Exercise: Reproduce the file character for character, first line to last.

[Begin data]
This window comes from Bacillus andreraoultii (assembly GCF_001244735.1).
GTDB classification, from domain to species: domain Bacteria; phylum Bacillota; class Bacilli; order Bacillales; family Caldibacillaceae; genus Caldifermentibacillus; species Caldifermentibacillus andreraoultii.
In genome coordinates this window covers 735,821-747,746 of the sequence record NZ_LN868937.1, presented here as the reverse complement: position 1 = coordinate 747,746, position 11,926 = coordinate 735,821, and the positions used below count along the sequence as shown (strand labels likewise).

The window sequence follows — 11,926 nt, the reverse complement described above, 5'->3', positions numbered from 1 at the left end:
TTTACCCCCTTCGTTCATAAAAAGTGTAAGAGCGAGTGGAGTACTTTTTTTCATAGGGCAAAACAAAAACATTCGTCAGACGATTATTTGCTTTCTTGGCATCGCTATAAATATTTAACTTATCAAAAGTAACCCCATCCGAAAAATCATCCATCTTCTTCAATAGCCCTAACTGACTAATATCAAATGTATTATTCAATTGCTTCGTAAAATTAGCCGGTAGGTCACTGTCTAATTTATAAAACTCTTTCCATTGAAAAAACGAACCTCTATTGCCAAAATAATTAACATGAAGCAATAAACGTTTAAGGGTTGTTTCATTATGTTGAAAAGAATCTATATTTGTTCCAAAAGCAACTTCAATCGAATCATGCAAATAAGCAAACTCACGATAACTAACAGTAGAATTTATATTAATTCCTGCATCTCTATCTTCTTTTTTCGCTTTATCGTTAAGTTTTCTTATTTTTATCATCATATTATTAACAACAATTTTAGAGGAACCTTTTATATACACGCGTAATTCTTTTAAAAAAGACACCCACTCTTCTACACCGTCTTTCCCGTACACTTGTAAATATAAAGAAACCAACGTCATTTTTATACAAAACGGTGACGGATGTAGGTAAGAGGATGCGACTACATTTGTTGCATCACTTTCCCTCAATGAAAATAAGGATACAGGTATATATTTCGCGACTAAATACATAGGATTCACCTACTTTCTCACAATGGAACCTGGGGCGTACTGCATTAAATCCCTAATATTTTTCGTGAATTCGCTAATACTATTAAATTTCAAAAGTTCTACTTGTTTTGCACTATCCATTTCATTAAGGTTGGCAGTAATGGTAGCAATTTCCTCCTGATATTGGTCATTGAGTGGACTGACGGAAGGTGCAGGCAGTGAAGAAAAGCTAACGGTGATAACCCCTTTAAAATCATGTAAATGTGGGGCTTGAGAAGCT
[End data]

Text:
This window comes from Bacillus andreraoultii (assembly GCF_001244735.1).
GTDB classification, from domain to species: domain Bacteria; phylum Bacillota; class Bacilli; order Bacillales; family Caldibacillaceae; genus Caldifermentibacillus; species Caldifermentibacillus andreraoultii.
In genome coordinates this window covers 735,821-747,746 of the sequence record NZ_LN868937.1, presented here as the reverse complement: position 1 = coordinate 747,746, position 11,926 = coordinate 735,821, and the positions used below count along the sequence as shown (strand labels likewise).

The window sequence follows — 11,926 nt, the reverse complement described above, 5'->3', positions numbered from 1 at the left end:
TTTACCCCCTTCGTTCATAAAAAGTGTAAGAGCGAGTGGAGTACTTTTTTTCATAGGGCAAAACAAAAACATTCGTCAGACGATTATTTGCTTTCTTGGCATCGCTATAAATATTTAACTTATCAAAAGTAACCCCATCCGAAAAATCATCCATCTTCTTCAATAGCCCTAACTGACTAATATCAAATGTATTATTCAATTGCTTCGTAAAATTAGCCGGTAGGTCACTGTCTAATTTATAAAACTCTTTCCATTGAAAAAACGAACCTCTATTGCCAAAATAATTAACATGAAGCAATAAACGTTTAAGGGTTGTTTCATTATGTTGAAAAGAATCTATATTTGTTCCAAAAGCAACTTCAATCGAATCATGCAAATAAGCAAACTCACGATAACTAACAGTAGAATTTATATTAATTCCTGCATCTCTATCTTCTTTTTTCGCTTTATCGTTAAGTTTTCTTATTTTTATCATCATATTATTAACAACAATTTTAGAGGAACCTTTTATATACACGCGTAATTCTTTTAAAAAAGACACCCACTCTTCTACACCGTCTTTCCCGTACACTTGTAAATATAAAGAAACCAACGTCATTTTTATACAAAACGGTGACGGATGTAGGTAAGAGGATGCGACTACATTTGTTGCATCACTTTCCCTCAATGAAAATAAGGATACAGGTATATATTTCGCGACTAAATACATAGGATTCACCTACTTTCTCACAATGGAACCTGGGGCGTACTGCATTAAATCCCTAATATTTTTCGTGAATTCGCTAATACTATTAAATTTCAAAAGTTCTACTTGTTTTGCACTATCCATTTCATTAAGGTTGGCAGTAATGGTAGCAATTTCCTCCTGATATTGGTCATTGAGTGGACTGACGGAAGGTGCAGGCAGTGAAGAAAAGCTAACGGTGATAACCCCTTTAAAATCATGTAAATGTGGGGCTTGAGAAGCT